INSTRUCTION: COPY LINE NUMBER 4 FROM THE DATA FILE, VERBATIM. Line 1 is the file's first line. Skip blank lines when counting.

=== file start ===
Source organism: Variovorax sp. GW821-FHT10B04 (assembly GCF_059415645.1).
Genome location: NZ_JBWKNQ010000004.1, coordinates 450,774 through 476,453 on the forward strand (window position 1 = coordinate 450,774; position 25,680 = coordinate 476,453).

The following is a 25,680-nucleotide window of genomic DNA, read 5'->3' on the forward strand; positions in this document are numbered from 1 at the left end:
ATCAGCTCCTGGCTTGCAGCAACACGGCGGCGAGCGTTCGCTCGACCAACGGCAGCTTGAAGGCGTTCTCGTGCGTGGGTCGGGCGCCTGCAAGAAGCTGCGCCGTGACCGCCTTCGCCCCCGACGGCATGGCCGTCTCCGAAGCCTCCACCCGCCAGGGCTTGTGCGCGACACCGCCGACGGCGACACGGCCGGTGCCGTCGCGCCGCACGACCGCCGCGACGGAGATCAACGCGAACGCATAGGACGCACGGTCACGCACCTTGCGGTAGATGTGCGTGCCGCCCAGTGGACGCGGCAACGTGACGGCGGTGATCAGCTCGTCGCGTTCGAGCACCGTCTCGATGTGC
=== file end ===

ATCAGCTCCTGGCTTGCAGCAACACGGCGGCGAGCGTTCGCTCGACCAACGGCAGCTTGAAGGCGTTCTCGTGCGTGGGTCGGGCGCCTGCAAGAAGCTGCGCCGTGACCGCCTTCGCCCCCGACGGCATGGCCGTCTCCGAAGCCTCCACCCGCCAGGGCTTGTGCGCGACACCGCCGACGGCGACACGGCCGGTGCCGTCGCGCCGCACGACCGCCGCGACGGAGATCAACGCGAACGCATAGGACGCACGGTCACGCACCTTGCGGTAGATGTGCGTGCCGCCCAGTGGACGCGGCAACGTGACGGCGGTGATCAGCTCGTCGCGTTCGAGCACCGTCTCGATGTGC